We are grateful to Gagliardi and coworkers for their valuable comment on our study. They correctly stress the important role of T2-weighted MRI in patients with acute myocarditis. Because heavy T2 weighting leads to an almost exclusive signal of water-bound protons, myocardial edema should be easily visualized by this technique. As we pointed out in our article, because of the impaired quality of the conventional T2-weighted images, we were not able to detect a significant difference in patients compared with controls. However, in the same article, we report preliminary results in 6 patients with significant changes in T2-weighted breath-held images.R1 We have since continued this study using a heavily T2-weighted breath-holding MR sequence (STIR, or Short T1 Inversion Recovery) in the same scanner (Siemens Magnetom Expert 1.0 T). The skeletal muscle was used as an internal reference, and a ratio of global myocardial to skeletal muscular signal was calculated. In contrast to 13 volunteers, there were areas of a strong myocardial signal in all 11 patients during the follow-up of acute myocarditis. The ratio of global myocardial to skeletal muscular signal was significantly higher on days 7, 14, 28, and 84 after the onset of symptoms but not on day 2. Because this technique is a “water image,” the stronger signal observed in patients most likely represents edema due to inflammation. Thus, visualization of edema seems to be a reasonable approach in visualizing acute myocarditis. However, this phenomenon was not present very early after the onset of the disease. Furthermore, myocardial damage may persist after the edematous phase, and the disease activity may be missed by just T2-weighted MRI. We are currently evaluating the use of both breath-held T2, for visualizing edema, and contrast-enhanced T1 to detect edema and cellular damage. Both techniques may give additive information on the disease process. Our initial data suggest that this approach is a fast and reliable noninvasive technique to establish or exclude acute or subacute myocarditis. We encourage Gagliardi and colleagues to continue their important work.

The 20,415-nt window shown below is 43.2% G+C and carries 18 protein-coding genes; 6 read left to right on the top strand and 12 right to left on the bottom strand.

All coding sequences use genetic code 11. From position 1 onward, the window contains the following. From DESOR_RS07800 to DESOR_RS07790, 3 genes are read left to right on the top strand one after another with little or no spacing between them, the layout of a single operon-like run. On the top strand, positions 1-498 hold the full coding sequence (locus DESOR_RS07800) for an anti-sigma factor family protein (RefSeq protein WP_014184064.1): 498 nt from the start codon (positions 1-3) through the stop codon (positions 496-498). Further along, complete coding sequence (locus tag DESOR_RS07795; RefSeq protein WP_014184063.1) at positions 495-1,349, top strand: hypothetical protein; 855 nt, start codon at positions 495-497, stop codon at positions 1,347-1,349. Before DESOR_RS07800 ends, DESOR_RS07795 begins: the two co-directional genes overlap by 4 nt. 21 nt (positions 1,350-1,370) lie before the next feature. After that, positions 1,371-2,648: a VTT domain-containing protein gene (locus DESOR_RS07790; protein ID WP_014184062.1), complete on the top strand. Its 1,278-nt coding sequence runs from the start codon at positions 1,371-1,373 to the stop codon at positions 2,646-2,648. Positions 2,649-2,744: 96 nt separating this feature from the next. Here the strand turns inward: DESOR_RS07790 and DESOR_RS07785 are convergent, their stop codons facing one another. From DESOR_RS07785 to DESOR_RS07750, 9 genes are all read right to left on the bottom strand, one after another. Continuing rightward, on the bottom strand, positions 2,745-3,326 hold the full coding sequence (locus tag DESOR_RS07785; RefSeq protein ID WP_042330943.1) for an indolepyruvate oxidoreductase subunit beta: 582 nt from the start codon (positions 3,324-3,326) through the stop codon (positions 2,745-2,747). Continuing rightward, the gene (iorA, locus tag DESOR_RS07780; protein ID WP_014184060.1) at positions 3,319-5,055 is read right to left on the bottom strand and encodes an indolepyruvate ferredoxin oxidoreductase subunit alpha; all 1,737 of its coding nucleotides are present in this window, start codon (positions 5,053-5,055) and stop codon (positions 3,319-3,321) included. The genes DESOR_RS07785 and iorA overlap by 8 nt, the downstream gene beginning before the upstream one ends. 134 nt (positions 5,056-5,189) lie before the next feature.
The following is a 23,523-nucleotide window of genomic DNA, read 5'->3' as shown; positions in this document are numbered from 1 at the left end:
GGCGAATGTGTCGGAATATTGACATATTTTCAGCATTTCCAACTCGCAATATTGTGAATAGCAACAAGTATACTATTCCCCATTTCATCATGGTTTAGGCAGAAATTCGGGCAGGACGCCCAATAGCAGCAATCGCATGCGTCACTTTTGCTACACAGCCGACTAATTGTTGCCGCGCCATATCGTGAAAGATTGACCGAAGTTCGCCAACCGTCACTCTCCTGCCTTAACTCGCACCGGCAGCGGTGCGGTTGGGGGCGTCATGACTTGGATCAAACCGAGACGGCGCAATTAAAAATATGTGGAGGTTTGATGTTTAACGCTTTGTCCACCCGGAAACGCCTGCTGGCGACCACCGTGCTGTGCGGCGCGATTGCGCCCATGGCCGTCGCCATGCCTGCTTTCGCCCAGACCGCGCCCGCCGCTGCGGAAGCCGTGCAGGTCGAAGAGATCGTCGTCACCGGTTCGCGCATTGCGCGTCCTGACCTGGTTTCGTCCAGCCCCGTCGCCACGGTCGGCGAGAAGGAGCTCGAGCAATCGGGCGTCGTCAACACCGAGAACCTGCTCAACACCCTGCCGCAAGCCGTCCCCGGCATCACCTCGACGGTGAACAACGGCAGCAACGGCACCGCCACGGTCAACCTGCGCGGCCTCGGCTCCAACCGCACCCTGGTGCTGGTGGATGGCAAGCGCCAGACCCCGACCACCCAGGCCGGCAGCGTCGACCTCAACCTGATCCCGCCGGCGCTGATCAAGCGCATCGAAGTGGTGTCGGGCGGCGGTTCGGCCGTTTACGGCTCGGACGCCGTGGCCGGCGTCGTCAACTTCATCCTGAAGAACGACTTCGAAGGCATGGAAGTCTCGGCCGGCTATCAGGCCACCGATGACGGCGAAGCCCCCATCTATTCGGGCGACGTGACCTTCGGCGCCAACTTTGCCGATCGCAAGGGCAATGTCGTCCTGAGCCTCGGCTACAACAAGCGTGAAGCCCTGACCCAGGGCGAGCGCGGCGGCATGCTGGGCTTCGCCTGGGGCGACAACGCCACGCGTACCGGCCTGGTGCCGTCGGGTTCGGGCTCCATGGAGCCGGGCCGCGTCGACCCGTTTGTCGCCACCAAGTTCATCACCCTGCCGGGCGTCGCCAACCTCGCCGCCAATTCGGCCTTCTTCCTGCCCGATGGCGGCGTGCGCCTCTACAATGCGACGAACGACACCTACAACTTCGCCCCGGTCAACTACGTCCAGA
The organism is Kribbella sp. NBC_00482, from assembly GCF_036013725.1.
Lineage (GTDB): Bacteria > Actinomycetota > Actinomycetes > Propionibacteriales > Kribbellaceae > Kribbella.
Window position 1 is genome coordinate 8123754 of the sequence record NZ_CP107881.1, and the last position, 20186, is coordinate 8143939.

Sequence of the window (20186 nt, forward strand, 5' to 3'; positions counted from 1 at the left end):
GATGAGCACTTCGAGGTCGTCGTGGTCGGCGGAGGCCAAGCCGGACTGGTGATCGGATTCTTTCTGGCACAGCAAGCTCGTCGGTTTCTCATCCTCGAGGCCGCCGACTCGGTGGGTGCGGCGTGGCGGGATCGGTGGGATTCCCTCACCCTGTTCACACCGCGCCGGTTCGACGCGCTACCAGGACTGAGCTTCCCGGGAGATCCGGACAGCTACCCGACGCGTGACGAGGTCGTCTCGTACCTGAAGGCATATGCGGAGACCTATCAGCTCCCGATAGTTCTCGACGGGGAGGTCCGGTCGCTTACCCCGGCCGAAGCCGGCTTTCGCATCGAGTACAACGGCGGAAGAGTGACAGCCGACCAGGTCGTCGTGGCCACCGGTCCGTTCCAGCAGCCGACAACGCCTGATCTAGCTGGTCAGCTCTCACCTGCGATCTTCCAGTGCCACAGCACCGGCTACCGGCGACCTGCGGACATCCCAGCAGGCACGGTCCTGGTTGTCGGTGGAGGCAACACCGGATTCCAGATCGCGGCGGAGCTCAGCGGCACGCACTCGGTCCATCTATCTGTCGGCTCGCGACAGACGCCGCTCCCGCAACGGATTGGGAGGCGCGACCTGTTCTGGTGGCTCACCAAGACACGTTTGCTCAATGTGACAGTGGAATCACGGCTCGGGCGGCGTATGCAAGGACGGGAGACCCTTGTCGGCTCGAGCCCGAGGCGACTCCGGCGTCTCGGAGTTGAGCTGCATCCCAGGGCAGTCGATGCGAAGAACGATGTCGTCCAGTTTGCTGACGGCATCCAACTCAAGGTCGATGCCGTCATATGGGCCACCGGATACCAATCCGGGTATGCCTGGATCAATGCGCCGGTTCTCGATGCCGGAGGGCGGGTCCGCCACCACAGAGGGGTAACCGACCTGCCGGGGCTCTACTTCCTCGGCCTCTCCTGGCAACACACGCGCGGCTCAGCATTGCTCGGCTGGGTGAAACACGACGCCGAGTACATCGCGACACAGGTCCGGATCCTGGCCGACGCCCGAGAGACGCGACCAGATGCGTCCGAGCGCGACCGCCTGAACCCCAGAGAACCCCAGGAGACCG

Friedrich M, Strohm O, Schulz-Menger J, Marciniak H, Luft FC, Dietz R. Contrast media-enhanced magnetic resonance imaging visualizes myocardial changes in the course of viral myocarditis. Circulation. 1998;97:1802–1809.